Newspaper article International New York Times

Injection to Thwart H.I.V. Shows Promise ; Monthly Shots Provide Protection against AIDS in Monkeys, Studies Find

Newspaper article International New York Times

Injection to Thwart H.I.V. Shows Promise ; Monthly Shots Provide Protection against AIDS in Monkeys, Studies Find

Article excerpt

Versions of already approved drugs kept monkeys infection-free for weeks, and researchers hope that a dose every three months could work in humans.

Researchers are reporting that injections of long-lasting AIDS drugs protected monkeys for weeks against infection, a finding that could lead to a major breakthrough in preventing the disease in humans.

Two studies by different laboratory groups each found 100 percent protection in monkeys that got monthly injections of antiretroviral drugs, and there was evidence that a single shot every three months might work just as well.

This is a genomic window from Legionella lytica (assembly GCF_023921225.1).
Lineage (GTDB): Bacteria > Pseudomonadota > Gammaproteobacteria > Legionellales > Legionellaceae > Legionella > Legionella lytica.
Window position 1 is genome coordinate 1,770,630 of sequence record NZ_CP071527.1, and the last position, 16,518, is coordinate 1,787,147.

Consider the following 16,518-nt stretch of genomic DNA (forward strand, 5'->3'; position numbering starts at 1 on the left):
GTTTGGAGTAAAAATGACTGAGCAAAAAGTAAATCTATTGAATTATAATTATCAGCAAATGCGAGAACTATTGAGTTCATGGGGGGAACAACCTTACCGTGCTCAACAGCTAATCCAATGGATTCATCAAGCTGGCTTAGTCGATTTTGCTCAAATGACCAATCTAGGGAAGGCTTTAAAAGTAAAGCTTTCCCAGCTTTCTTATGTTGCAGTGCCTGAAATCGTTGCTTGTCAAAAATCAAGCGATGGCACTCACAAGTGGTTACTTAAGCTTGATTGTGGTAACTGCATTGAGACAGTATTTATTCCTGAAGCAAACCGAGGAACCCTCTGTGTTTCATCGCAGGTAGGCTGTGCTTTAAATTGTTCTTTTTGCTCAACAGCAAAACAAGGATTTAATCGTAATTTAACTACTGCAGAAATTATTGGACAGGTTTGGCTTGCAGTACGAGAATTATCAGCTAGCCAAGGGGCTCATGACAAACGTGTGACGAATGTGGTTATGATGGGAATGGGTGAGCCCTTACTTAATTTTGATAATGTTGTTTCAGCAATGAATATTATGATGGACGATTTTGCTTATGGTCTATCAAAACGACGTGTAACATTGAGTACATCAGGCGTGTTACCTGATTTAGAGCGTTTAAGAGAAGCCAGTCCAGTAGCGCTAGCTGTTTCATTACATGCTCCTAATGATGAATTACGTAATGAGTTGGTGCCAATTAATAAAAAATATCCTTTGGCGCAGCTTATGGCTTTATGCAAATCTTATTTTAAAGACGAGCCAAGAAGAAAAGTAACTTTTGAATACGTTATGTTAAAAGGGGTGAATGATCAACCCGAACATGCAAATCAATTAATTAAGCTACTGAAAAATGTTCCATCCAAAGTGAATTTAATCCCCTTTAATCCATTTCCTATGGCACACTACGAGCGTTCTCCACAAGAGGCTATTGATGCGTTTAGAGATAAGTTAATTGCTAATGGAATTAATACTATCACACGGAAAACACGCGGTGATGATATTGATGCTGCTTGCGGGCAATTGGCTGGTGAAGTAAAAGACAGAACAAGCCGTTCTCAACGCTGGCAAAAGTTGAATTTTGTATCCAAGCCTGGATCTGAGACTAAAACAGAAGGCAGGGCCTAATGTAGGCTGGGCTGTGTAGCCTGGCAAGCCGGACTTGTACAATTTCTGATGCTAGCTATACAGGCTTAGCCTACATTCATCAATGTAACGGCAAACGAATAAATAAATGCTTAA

If the findings can be replicated in humans, they have the potential to overcome a major problem in AIDS prevention: that many people fail to take their antiretroviral pills regularly.

A preliminary human trial is to start late this year, said Dr. Wafaa El-Sadr, an AIDS expert at the Mailman School of Public Health at Columbia University, but a larger trial that could lead to a treatment in humans may still be some years away.

It has been known since 2010 that healthy people taking a small daily dose of antiretroviral drugs -- a procedure known as pre- exposure prophylaxis, or PreP (pronounced prep) -- can achieve better than 90 percent protection against infection.

But in several clinical trials since then in gay men, in intravenous drug users and in couples where one partner is infected, it has been shown that the only participants protected were those who took their pills every day without fail. Many did not.

The failure rate was particularly acute among women in Africa. Although some participants in one PreP study told researchers that they were scared by rumors about side effects, many also said they were afraid to keep the pills in their home because their sexual partner or a neighbor might see them and mistakenly assume they already had the disease. …

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